To this day, we are known to be some of the most devoted adherents to the Christian faith (see Barna Research’s report So if we have such an undeniable history with faith, and we’re still the most “devoted”, why is our community in such turmoil? Maybe the answer lies in the fact that we stack up fine in our beliefs, but something’s getting lost in the translation between what we say we believe and what we’re actually doing. Alot of these teenage pregnancies are happening to Christian girls; a significant portion of abortions are occuring with women who claim a religious affiliation. Etc. Etc. and so forth.

Could it be time to evaluate where we really stand with God?  Have we trained ourselves to be die-hard churchgoers without learning what it means to die to self? Are we tight with the pastor but estranged from Christ? Have we exchanged our pursuit of the Giver for pursuit of the gifts? We’ve got to seriously consider these things. Back in the day, our grandparents learned how to raise their children, mangage their relationships, stay sane on the job, and generally how to navigate life through their relationship with God. Can we get back to our spiritual roots? Will we admit that our lives, and our community, depends on it?

I know it’s hard to hear, but it’s the truth anyhow.

Ok….Anything Else We Can Do?

April 27, 2010

Have you ever had someone come to you with a thorny situation, ask your advice, and then act less than enthusiastic with the advice you give? The conversation might go something like this:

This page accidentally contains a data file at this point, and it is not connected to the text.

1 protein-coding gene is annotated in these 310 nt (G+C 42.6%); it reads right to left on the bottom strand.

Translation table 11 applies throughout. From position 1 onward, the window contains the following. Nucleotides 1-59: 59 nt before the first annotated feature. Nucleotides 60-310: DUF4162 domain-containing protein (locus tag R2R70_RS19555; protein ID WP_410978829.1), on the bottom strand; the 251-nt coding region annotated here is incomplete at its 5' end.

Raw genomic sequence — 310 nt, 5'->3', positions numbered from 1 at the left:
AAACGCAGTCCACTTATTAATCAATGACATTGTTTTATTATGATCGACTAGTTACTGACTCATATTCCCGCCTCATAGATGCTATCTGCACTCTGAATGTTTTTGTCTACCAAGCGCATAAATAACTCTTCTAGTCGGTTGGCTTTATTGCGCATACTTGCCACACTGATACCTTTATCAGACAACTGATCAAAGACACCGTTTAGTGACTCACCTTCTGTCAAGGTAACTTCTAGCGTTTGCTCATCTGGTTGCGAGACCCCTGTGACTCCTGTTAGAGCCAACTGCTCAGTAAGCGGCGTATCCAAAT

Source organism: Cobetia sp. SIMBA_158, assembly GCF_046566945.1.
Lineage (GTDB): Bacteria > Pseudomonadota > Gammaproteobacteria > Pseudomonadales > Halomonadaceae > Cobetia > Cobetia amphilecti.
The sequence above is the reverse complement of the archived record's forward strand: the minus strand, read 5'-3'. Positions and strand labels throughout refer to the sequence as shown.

Them:  Can I talk to you about something?                                                                                              

You:  Sure. What’s up?

Them: I’d like to be a doctor and I’m wondering what I need to do.

You: Well, you probably need to consider majoring in pre-med or some science-related subject. Then, you’ll need to take the aptitude test to get into medical school, go for 4 years, do a residency, take the medical board licensing exam and then find a permanent job.

Them: Hmmm…that sounds like a lot. Any other way I can become a doctor?

There’s also a version of this in the Bible. Christians know it as the story of the ‘rich young ruler’, and it relates an account of a young ruler who comes to Jesus asking what thing does he need to do to have eternal life. Jesus responded that he needed to keep the commandments. Feeling in pretty good shape, the ruler presses the issue and says, ‘Yeah, I already do all that. What else do I need to do?” Jesus says he needs to sell everything he has and give the proceeds to the poor. The erstwhile eager beaver goes away ‘sorrowful’ because he had alot of material possessions. Like so many of us, he wanted the end result, but was less than enthusiastic about what was required to obtain that result.